OGRE 1.10 and Geometry Shader Support

On my Debian / Jessie laptop ‘Klystron’, I gave up some time ago, in compiling OGRE 1.10, this just resulting in a mess. Instead, on that platform I was only able to build OGRE 1.9 from source code, which is fully stable, as long as we stick to the OpenGL (2) Render System.

On the Windows 7 desktop ‘Mithral’, my first attempt to build OGRE 1.10 also failed, resulting in a successful compile, but then a silent crash of the Sample Browser, indicating that something was not built right.

If I have OGRE installed on several machines, it makes most sense for them to be the same OGRE version, so next I compiled OGRE 1.9 on ‘Mithral’, successfully, using Visual Studio 2015.

In response to my observation, that I had not set up the dependencies correctly on the ‘Mithral’ build attempt of OGRE 1.10, I now re-attempted that, paying closer attention to all the details, specified within CMake 3.6.2 .

I found that I could not only build OGRE 1.10 on this machine but also run it. And I found, that contrarily to how it was with OGRE 1.9, the OpenGL3+ Render System of OGRE 1.10 is capable of producing working Geometry Shaders. At least this gives me some access to Geometry Shaders, and casts doubt back onto the MESA Drivers of ‘Klystron’, which would cause the X-Server to crash, if I ran the Geometry Shader example of OGRE 1.10 .

What I still cannot do, is build the DirectX 11 Render System that is supposed to work under OGRE 1.10 , due to errors I have not yet pinned down. But what that was supposed to bring me, is now being provided successfully by the OpenGL3+ Render System. Both of these two are stated by the OGRE Team, to be experimental render systems, for version 1.10 still.

I suspect that OGRE 1.10 is being neglected by their team, in favor of OGRE 2.1, which is their effort to port OGRE to Android.

Dirk

 

Caveat in using Visual Studio Express 2015

On my Windows 7 computer ‘Mithral’, I recently installed and started using “Visual Studio Express 2015″, which has Update 3.1, and am happy with it overall.

However, there is a type of malfunction which can take place, and apparently did. This IDE detected that I have 8 cores, and decided as a default that it would try to build as many as 8 targets concurrently, to maximize its speed. It did not detect that my 8 cores are threaded as 4, which is of minor significance. I changed the setting to 6 simultaneous builds, which means to me, that for each of the 6 targets, only one source file should be in the process of being compiled at once.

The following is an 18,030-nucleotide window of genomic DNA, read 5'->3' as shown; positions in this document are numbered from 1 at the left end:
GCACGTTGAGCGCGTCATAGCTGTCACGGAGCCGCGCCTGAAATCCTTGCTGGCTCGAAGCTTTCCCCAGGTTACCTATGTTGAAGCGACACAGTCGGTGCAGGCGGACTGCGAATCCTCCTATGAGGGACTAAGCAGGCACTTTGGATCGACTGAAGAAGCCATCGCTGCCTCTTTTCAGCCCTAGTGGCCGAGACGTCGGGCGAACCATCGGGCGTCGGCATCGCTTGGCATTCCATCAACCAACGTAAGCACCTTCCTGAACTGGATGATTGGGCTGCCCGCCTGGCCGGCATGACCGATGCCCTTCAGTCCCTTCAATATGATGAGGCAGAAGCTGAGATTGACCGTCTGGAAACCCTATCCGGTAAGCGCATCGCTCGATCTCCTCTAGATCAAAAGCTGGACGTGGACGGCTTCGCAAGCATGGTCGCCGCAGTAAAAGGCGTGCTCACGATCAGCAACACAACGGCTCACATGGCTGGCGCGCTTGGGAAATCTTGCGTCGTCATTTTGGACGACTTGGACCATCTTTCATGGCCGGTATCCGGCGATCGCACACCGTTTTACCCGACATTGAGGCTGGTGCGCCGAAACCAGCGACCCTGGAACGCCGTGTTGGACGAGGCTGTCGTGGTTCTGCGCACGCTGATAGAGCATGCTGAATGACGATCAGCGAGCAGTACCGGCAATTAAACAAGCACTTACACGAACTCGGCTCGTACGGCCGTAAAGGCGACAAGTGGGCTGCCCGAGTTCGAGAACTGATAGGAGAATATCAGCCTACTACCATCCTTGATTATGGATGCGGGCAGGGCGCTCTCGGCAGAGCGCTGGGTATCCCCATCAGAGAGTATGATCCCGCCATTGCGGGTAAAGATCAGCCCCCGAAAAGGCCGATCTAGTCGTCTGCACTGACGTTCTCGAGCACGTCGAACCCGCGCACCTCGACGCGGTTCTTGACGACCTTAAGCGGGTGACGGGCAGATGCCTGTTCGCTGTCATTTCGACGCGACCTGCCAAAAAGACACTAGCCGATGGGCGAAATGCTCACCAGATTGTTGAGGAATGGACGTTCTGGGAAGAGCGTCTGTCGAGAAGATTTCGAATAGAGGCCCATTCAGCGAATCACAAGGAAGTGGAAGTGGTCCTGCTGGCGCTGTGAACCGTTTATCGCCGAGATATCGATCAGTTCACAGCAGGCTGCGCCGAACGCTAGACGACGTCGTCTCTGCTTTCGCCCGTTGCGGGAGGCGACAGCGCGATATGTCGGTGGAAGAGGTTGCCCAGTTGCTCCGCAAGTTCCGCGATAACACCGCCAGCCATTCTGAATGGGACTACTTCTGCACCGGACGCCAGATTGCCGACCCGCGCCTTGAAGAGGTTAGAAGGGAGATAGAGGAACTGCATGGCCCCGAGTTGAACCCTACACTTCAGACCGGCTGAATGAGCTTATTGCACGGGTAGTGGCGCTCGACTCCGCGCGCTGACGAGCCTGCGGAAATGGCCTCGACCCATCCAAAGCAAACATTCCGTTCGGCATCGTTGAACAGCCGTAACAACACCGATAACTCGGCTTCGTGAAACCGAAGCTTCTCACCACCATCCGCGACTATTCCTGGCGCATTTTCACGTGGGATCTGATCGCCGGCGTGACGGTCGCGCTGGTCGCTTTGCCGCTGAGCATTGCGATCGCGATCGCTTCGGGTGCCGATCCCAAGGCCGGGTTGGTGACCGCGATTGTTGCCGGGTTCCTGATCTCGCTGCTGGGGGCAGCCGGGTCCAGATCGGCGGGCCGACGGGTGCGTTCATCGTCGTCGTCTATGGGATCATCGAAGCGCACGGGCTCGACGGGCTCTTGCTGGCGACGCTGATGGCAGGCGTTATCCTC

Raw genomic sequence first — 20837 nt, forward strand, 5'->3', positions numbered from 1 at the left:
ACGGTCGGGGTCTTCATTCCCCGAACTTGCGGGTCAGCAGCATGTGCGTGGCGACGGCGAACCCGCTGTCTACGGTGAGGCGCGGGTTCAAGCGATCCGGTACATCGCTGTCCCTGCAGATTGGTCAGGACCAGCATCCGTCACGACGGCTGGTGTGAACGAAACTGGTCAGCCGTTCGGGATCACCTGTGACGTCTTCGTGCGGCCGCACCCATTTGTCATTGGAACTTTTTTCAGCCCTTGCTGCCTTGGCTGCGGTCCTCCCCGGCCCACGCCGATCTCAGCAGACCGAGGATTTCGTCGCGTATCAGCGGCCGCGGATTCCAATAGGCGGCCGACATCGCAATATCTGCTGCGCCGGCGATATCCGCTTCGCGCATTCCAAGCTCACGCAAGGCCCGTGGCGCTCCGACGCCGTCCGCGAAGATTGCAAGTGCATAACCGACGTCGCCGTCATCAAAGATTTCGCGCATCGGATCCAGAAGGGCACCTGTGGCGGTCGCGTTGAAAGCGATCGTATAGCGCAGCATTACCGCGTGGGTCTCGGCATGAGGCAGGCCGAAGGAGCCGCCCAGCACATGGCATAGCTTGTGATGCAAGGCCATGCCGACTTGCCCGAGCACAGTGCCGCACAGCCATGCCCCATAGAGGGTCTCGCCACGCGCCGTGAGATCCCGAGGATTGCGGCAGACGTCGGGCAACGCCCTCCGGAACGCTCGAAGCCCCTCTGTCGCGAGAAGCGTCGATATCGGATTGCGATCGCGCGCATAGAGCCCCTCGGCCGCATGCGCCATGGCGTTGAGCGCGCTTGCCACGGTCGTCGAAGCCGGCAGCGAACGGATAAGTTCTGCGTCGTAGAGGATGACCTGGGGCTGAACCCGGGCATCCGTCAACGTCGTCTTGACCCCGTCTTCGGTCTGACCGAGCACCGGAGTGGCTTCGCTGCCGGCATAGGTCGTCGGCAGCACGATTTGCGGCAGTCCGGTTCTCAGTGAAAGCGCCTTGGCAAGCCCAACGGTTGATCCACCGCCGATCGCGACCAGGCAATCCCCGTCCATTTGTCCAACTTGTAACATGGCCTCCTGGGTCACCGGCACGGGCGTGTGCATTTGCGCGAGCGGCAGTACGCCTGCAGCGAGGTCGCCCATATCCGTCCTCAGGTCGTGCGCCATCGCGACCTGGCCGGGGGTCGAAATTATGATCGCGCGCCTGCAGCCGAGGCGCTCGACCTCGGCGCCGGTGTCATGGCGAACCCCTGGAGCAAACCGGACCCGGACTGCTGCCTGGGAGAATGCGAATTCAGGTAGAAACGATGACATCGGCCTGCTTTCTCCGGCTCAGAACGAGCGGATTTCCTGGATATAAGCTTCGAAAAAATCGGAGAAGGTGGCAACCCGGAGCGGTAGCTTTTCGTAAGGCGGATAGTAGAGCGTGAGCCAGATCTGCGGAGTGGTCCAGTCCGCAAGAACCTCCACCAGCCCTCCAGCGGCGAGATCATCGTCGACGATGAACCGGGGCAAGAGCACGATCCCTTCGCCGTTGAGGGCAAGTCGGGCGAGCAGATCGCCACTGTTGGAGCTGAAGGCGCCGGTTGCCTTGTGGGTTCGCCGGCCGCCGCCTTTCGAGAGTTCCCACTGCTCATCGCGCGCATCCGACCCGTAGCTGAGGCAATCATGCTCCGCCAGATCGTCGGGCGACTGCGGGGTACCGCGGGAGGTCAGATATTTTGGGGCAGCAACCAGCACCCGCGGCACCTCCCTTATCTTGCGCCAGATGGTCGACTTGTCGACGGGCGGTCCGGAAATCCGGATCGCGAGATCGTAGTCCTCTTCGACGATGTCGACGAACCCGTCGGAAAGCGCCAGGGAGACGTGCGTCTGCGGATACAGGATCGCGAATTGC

A type of condition seems to be possible, in which for an unknown reason, the application starts to build an extreme number of targets, which on my system meant maybe 15-20 targets. In the Task Manager, I saw up to 20 ‘cl.exe’ processes running at once. This was what led to an ‘OOM’ (‘Out-Of-memory’) condition, and required me to force the application to close from the Task Manager, as the IDE window had also stopped responding.

After that, I was not sure of the status of my build, so that I Cleaned the build, and also rebooted my machine, because the worst thing to my mind, would have been a not-clean shutdown. It seems that the actual reboot may not have been necessary.

After the reboot, I was able to build my Solution again, with no ill effects.

I am not sure what triggers this error, but do remember that on that occasion, I had Minimized the IDE application window and Restored it again. The whole thing gave me a bigger scare than was necessary, since no long-term corruption resulted.

Dirk

 

I have been test-driving Visual Studio Express 2015.

One of the projects which I attempted today on the Windows 7 desktop computer I name ‘Mithral’, was to compile OGRE 1.10 . This is an unstable build of OGRE, and it would be helpful for me to know whether this instability comes more, from the software, or from the weaker graphics card on my Linux laptop ‘Klystron’, which I have already had to switch to OGRE 1.9 .

My initial attempt to compile OGRE 1.10 failed in a foreboding way: The rendering window would open, and then be black for a second, and then give way to the nondescript Windows Error box, telling me that the program had crashed. There were no traces of error messages in the log to explain why. This is called “a silent crash”. Hypothetically, it could point to a borked compiler setup.

So what I did next was to download an OGRE 1.9 SDK, which had been entirely pre-compiled by OGRE devs. But then I knew this had been a waste of time, because it nowhere proves that my compiler can actually compile. And yes, that SDK was unstable on my stronger graphics card.

I have come to learn something. Even having a Microsoft compiler does not guarantee that I will be able to compile a DirectX rendering engine. The main reason for this, is the fact that DirectX 9 is almost deprecated. The up-to-date Microsoft SDK no longer includes libraries and header files, which legacy DirectX applications linked against – including OGRE. This means that the OGRE SDK can offer DirectX 11 support, not Dx 9, and its DirectX 11 support is unstable out-of-the-box. This is ultimately a fault of the software.